Andy Reid Wanted More Power, He Got It, and Now He's in Trouble

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Andy Reid Wanted More Power, He Got It, and Now He's in Trouble

Earlier this summer, Philadelphia Eagles head coach Andy Reid fought and won a battle to consolidate more front office power for himself at the expense of long-time team president Joe Banner. This followed an offseason that saw Reid make a series of smart personnel moves, from extending the contracts of Trent Cole and DeSean Jackson to trading for DeMeco Ryans

But this control came with a price, as Eagles owner Jeff Lurie made clear when he told the press that an 8-8 season would be "unacceptable," basically putting Reid on notice that finishing .500 or worse would end with his being removed as head coach of the Eagles. 

So, with his team sitting at 3-3 after a brutal overtime loss to the Detroit Lions, Reid has made a drastic, ultimately desperate move by firing defensive coordinator Juan Castillo. 

This is right out of the Lovie Smith playbook of "How To Scapegoat Your Assistant Coaches."

Smith has spent his tenure in Chicago casting off assistants and coordinators, all while maintaining his position as head coach of the Chicago Bears. It would seem Reid has been quietly admiring his work. 

With his team heading into a bye, Reid will turn to secondary coach Todd Bowles to clean up the mess that is left from Reid's inane idea that an offensive line coach was in any way, shape or form ready to head up a defense that was sorely in need of new ideas and good, tough, fundamental coaching. 

Reid said all the right things in his press conference on Tuesday (per NFL.com), saying he takes responsibility for the foolhardy move, that Castillo was put in a bad situation.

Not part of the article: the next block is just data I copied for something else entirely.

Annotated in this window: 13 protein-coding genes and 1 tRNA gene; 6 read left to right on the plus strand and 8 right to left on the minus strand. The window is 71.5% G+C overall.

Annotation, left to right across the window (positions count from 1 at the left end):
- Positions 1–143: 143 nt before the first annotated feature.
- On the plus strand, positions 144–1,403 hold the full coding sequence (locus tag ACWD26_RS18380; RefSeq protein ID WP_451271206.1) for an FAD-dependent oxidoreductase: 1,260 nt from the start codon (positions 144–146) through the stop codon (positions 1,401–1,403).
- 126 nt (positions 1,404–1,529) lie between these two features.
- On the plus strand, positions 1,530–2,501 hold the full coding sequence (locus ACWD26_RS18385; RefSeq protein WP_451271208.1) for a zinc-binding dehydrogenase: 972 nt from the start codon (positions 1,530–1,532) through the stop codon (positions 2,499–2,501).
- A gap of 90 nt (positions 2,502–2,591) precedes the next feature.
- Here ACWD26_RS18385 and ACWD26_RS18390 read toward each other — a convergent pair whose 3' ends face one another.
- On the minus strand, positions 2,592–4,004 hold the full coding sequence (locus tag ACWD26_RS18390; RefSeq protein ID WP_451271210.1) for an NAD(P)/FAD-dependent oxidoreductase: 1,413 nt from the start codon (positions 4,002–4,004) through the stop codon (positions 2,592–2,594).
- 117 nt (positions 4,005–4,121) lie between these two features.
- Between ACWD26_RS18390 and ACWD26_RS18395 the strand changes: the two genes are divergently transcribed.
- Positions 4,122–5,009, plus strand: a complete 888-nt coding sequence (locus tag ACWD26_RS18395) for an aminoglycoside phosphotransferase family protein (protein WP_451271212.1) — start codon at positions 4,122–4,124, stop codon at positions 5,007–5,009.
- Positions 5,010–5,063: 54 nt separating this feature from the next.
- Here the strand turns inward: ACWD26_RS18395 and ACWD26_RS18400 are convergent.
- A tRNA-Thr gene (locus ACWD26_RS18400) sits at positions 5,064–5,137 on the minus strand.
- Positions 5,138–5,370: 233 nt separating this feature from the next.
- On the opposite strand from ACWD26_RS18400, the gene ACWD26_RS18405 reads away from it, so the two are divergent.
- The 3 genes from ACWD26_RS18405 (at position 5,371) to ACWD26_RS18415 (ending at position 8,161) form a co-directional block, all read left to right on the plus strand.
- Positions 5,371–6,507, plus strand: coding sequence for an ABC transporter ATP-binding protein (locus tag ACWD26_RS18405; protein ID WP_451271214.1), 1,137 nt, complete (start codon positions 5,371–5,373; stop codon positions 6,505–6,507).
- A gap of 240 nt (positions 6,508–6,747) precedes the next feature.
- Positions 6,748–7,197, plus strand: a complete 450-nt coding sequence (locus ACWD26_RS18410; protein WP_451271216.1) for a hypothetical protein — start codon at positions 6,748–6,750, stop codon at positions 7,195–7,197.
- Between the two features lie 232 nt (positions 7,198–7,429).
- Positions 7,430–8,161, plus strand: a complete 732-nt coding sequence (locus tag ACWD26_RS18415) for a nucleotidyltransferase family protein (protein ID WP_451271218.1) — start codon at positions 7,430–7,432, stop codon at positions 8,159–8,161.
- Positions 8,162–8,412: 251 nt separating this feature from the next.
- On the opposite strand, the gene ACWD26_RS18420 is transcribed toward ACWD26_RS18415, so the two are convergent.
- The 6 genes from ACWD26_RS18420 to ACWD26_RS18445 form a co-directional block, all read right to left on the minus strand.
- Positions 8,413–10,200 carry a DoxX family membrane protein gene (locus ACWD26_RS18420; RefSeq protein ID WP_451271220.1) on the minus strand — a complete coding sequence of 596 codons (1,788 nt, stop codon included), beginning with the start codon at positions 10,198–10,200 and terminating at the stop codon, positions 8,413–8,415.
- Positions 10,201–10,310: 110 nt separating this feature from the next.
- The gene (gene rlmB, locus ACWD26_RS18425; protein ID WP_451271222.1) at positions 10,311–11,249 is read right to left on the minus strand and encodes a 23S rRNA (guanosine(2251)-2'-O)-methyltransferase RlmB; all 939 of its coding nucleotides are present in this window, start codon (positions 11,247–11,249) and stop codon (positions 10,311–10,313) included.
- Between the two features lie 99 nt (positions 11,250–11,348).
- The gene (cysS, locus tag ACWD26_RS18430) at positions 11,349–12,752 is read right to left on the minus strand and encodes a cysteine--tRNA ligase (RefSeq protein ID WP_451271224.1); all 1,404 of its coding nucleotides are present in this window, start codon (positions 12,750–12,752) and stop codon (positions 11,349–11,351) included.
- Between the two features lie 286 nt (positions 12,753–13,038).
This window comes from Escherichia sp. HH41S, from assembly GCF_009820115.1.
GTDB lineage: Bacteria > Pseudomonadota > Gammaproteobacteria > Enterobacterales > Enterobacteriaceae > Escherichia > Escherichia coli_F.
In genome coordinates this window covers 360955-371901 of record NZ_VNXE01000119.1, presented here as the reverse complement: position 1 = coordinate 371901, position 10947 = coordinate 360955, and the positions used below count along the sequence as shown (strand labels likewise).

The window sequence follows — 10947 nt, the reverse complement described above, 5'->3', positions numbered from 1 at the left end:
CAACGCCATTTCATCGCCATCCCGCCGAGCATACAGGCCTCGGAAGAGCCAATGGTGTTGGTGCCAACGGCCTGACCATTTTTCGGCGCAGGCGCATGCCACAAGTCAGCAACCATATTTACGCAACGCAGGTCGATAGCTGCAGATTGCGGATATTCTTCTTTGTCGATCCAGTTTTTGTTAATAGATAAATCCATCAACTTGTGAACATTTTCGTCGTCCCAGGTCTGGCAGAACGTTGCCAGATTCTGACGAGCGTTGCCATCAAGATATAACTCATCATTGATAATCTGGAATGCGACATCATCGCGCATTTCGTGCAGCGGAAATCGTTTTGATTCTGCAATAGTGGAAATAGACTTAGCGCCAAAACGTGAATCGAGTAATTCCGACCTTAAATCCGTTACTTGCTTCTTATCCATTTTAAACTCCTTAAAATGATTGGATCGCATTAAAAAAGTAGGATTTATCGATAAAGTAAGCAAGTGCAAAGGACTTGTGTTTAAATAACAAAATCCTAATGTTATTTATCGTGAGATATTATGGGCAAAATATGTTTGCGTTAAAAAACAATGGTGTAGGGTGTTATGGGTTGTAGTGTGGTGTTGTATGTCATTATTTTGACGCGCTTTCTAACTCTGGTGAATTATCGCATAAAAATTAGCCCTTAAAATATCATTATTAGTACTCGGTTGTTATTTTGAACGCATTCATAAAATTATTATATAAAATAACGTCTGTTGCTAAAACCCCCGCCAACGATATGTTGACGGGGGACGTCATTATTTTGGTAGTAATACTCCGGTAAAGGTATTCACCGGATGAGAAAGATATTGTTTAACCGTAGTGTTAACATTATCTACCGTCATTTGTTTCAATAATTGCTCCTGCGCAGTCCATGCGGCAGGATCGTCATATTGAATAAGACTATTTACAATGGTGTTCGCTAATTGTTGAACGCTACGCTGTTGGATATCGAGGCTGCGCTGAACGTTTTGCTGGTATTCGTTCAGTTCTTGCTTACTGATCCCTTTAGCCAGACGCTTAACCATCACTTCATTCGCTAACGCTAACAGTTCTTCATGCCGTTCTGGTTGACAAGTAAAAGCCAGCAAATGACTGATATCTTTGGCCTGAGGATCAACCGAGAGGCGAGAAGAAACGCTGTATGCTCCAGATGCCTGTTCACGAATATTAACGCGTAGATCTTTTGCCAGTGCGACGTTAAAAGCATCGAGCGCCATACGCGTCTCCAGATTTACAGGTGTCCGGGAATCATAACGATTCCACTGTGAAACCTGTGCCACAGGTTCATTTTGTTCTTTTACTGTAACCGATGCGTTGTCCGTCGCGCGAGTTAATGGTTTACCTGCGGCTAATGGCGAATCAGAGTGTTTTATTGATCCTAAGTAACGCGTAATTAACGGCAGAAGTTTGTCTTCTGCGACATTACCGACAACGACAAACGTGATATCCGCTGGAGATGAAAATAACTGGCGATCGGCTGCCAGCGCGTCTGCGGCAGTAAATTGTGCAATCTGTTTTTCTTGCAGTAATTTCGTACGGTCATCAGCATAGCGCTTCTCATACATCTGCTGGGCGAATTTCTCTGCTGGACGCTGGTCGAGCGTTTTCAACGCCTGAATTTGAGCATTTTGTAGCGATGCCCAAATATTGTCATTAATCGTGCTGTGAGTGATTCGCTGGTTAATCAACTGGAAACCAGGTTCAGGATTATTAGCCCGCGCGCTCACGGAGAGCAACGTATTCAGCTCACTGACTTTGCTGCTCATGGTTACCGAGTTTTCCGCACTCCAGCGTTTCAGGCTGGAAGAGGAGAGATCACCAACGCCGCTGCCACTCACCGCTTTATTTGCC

But those words do little more than ring hollow when it was clear to everyone that Castillo needed to be let go last summer. The man is, by all accounts, a wonderful human being, but he was in way over his head as a defensive coordinator. 

With that said, his defense isn't anywhere near the problem when it comes to the Eagles.

Starting quarterback Michael Vick's continued issues with ball security, coupled with a once-explosive offense that has suddenly turned impotent, are at the root of the Eagles' .500 record. The defense has more than held up its end of the bargain in 2012. 

Jeff Zelevansky/Getty Images

Reid also indicated in his press conference that removing Castillo is just "one of the moves" he plans on making during the bye week. While he reiterated Vick will remain as starting quarterback, he gave Castillo a similarly tepid endorsement after the Lions loss. 

Don't be surprised if Nick Foles is the starting quarterback for the Eagles coming out of the bye week. Reid has exposed himself as a desperate coach who is willing to resort to desperate moves in a transparent attempt to shake up his team and save his job. 

He wanted more power, he got it, and now he's in trouble.

Could this move pay off? Of course it could.

Castillo never should have had the job. Bowles will be an improvement just by showing up and being competent. But does Bowles' hiring magically solve Vick's turnover issues? Or Reid and offensive coordinator Marty Mornhinweg's stubborn insistence that continuing to ignore LeSean McCoy for maddening stretches of games is wise offensive play-calling?

Clearly, anything could happen, and going to Foles now might be a way for Reid to show Lurie that he can develop another young quarterback, if—and it's a huge if—Foles is successful the way many of the other rookie quarterbacks around the league have been so far in 2012. 

Any way you look at it, Reid is rolling the dice in a big way with his continuing employment with the Eagles on the line. 

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